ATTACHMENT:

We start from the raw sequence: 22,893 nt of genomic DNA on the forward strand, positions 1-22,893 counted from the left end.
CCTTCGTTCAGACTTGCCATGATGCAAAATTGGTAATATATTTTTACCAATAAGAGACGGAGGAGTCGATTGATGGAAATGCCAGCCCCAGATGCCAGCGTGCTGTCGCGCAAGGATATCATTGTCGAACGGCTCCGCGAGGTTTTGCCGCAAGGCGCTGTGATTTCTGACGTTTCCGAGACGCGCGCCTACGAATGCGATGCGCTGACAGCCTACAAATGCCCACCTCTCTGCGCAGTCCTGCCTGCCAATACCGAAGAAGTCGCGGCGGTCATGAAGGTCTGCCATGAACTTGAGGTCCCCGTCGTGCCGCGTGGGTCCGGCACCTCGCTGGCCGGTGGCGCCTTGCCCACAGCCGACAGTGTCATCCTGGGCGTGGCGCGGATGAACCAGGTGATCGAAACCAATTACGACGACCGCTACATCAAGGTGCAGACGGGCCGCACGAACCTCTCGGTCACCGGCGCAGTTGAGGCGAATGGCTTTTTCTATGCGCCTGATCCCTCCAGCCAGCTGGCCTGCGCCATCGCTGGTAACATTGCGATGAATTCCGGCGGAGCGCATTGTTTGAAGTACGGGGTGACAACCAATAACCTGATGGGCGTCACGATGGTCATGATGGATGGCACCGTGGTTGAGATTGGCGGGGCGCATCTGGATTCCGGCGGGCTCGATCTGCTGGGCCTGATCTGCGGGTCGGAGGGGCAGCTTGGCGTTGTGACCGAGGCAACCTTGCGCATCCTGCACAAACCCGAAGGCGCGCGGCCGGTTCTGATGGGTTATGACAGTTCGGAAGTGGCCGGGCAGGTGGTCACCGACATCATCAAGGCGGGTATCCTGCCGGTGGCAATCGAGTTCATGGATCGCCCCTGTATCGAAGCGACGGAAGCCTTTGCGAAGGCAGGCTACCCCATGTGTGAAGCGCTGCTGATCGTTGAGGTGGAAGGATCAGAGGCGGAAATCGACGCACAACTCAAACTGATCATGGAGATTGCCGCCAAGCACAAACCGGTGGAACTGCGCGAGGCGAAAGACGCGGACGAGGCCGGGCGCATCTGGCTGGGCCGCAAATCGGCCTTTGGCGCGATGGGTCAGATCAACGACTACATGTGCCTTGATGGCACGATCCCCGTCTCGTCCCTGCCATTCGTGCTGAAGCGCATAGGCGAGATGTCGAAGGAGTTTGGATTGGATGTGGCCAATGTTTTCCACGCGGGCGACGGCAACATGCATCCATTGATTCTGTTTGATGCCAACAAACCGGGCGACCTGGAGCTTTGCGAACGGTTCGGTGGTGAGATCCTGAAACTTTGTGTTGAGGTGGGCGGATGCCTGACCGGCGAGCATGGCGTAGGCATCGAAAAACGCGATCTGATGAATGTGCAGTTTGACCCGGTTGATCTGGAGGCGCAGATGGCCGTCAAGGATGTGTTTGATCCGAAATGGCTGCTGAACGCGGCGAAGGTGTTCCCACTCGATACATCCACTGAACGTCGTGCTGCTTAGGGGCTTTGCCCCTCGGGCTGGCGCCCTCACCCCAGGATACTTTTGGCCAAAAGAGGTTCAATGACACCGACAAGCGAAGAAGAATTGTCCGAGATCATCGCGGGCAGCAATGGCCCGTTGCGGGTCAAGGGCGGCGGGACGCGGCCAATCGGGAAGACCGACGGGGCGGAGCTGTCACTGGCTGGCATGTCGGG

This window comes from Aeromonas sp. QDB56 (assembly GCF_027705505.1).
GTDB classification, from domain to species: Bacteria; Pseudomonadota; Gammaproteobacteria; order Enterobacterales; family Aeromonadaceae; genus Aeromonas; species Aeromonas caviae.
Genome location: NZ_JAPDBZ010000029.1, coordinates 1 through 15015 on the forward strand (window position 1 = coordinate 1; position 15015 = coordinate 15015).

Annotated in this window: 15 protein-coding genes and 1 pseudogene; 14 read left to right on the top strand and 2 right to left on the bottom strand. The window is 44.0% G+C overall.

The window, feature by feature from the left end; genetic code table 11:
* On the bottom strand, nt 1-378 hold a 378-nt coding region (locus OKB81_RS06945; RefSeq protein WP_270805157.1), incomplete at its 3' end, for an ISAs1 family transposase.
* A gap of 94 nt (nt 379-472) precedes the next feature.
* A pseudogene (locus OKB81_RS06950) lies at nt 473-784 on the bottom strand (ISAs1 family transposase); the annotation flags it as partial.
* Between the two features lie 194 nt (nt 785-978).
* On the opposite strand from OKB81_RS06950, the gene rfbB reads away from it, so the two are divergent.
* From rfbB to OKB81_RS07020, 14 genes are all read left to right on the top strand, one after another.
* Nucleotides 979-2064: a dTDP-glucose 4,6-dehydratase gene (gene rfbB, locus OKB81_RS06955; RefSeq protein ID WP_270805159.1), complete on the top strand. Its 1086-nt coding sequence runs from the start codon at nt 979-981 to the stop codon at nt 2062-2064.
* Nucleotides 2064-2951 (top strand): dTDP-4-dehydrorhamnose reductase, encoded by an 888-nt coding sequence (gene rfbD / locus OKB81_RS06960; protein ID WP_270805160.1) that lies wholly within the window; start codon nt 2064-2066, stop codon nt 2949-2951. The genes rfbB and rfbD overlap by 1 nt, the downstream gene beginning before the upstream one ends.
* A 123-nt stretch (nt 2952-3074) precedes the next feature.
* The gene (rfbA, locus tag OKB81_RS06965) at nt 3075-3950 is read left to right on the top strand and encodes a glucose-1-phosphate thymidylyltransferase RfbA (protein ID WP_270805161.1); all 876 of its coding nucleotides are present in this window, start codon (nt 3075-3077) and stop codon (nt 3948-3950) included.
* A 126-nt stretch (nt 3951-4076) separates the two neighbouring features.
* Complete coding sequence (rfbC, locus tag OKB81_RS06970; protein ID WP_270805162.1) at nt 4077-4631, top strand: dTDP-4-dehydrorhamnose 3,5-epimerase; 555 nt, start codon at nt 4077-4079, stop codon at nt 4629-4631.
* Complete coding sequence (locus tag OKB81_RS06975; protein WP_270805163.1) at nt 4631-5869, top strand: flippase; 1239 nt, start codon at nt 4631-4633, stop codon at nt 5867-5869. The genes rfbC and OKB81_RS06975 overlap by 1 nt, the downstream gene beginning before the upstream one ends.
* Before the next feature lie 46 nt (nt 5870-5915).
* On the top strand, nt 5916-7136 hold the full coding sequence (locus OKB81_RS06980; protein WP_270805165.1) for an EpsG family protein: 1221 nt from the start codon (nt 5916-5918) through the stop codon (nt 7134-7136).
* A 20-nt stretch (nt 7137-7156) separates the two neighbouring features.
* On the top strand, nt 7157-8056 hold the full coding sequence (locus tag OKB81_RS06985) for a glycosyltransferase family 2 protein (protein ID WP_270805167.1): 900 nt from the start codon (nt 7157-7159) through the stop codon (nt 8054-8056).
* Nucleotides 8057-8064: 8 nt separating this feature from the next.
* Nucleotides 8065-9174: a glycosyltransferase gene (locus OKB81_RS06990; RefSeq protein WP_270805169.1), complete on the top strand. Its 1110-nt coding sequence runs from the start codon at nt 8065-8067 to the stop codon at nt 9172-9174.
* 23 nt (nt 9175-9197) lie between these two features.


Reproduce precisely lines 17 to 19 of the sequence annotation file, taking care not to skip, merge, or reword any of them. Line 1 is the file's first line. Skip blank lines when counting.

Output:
* The gene (rfbA, locus tag OKB81_RS06965) at nt 3075-3950 is read left to right on the top strand and encodes a glucose-1-phosphate thymidylyltransferase RfbA (protein ID WP_270805161.1); all 876 of its coding nucleotides are present in this window, start codon (nt 3075-3077) and stop codon (nt 3948-3950) included.
* A 126-nt stretch (nt 3951-4076) separates the two neighbouring features.
* Complete coding sequence (rfbC, locus tag OKB81_RS06970; protein ID WP_270805162.1) at nt 4077-4631, top strand: dTDP-4-dehydrorhamnose 3,5-epimerase; 555 nt, start codon at nt 4077-4079, stop codon at nt 4629-4631.